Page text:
Sunday, 24 August 2008

Our most important goal could be ditching monolithic view of power

by Nandor Tanczos
1 April 2005
There is no doubt New Zealand is undergoing a process of constitutional change. Unusually, it’s not being forged in the fires of civil war, insurrection or coup d’etat, so we have the luxury of taking a more measured approach than some other nations.

1 comment:

Anonymous said...

Issue 2 of new environmental magazine 'Good' August/September ran this following article by Nandor Tanczos.

Who's got the power?

Nandor Tanczos, Member of Parliament for nine years, tells us why he entered politics, why he left, and how we can make a difference

Power does not belong to governments or corporations. It belongs to people. That is why I entered Parliament, and why I left it.

To be clear, I don't mean 'the power of one'. It is true that what we do individually is important. When you drive less, recycle more, turn off at the wall and generally reduce your consumption, you are taking steps
to address climate change and resource depletion.

It is also true that one person can have a profound impact on the world. History is filled with numerous examples to prove that. However the actions of a single person only become powerful only where they inspire a collective response.

For people to regain our power, we must work, plan and dream
collectively. The impact of humanity is global and the ecological consequences will be felt collectively. Our response must also be collective, by rebuilding genuine local communities and economies, and
by sharing information with other communities around the world who are preparing for the powering down of industrial society. People-to-people, and community-to-community.

This is in direct contrast to the government-to-government and
corporate-to-corporate links of globalisation. After nine years in
Parliament I have concluded that governments around the world are almost universally compromised by the corporate agendas of global trade, global capital transfers and economic growth. As a result they are unable or unwilling to make the hard decisions required in the 21st century.

In particular, they appear blind to the fundamental reality that
unlimited economic growth is not possible on a finite planet. Just
incorporating carbon trading into the current business model is simply not enough. The need to redesign the global growth economy towards a steady state economy is urgent and largely ignored.

Like a plane needs forward motion to stay up, the corporate economy
needs growth. It is that growth imperative which is so estructive;
global economic growth increases resource consumption. And we are
reaching the environmental limits of the planet.

I did not enter the New Zealand Parliament in 1999 expecting to see the
institution really grapple with these issues. I stood because it was a
chance to demonstrate, especially to young people, that you do not have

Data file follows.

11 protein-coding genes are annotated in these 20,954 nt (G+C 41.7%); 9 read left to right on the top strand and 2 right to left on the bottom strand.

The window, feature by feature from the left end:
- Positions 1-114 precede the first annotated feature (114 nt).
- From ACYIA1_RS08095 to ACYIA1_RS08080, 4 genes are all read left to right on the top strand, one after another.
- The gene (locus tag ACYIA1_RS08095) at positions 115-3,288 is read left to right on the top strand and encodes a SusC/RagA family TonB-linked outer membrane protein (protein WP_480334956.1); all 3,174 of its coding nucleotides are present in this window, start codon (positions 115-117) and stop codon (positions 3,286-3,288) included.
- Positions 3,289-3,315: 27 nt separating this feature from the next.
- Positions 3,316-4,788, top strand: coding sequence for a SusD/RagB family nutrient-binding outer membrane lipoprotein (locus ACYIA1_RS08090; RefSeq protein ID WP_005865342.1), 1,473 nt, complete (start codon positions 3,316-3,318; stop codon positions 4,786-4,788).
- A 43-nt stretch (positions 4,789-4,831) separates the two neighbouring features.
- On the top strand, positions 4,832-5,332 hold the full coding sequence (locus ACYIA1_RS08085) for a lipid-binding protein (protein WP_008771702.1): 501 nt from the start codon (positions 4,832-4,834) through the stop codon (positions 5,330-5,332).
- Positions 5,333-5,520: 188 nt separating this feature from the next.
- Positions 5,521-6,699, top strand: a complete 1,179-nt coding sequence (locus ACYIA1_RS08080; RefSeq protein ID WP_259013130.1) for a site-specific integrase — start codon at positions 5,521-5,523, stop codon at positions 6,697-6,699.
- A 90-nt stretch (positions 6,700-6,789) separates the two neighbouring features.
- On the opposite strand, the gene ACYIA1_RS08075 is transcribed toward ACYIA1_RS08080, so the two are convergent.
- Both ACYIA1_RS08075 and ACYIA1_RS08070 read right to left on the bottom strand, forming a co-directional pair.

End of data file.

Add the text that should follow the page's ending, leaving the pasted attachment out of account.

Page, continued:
to compromise who you are to take your place at the table. You can be
yourself and stillbe effective.

Being in Parliament gave me the opportunity to speak for others who have
never had a voice in that place, to make it more genuinely a house of
representatives. I also entered Parliament to help politicise and
inspire another generation of activists.

It has never been about just getting people to vote Green. More
important was encouraging people to get involved in political action and
in the life of their communities.

Of course voting is important. If you want MPs who are unafraid to speak
the truth about what we face in the 21st century and to advance real
solutions to those challenges, you have to vote for them. In particular
you have to vote for parties where integrity is more highly prized than

But politicians have no power if they are not part of a broader public
movement. I was acutely aware as an MP that political progress almost
always relies on the huge, mostly unpaid efforts of extraordinary,
ordinary people.

In any case, policies don't change the world-people do. Sometimes by
implementing policy, more often by subverting it, it is the people
involved on the ground that make real change.

This is especially true when it comes to building the resilient,
self-reliant communities that we will need in a future of low energy, food insecurity, climate disruption and economic and political instability that will result.

There are people leading this change, but I met few in Parliament. I met them in places like the Transition Towns initiatives, community
sustainability projects and groups fighting to protect local waterways. I met them at permaculture conferences and zero waste facilities. They are the people who see what needs to be done and just do it, regardless
of Government policy.

Politicians can help or hinder such leadership, but are unfortunately rarely capable of providing it. Short-term thinking, adversarial politics and the desire for power prevent it.

We need something far more profound than a change of Government.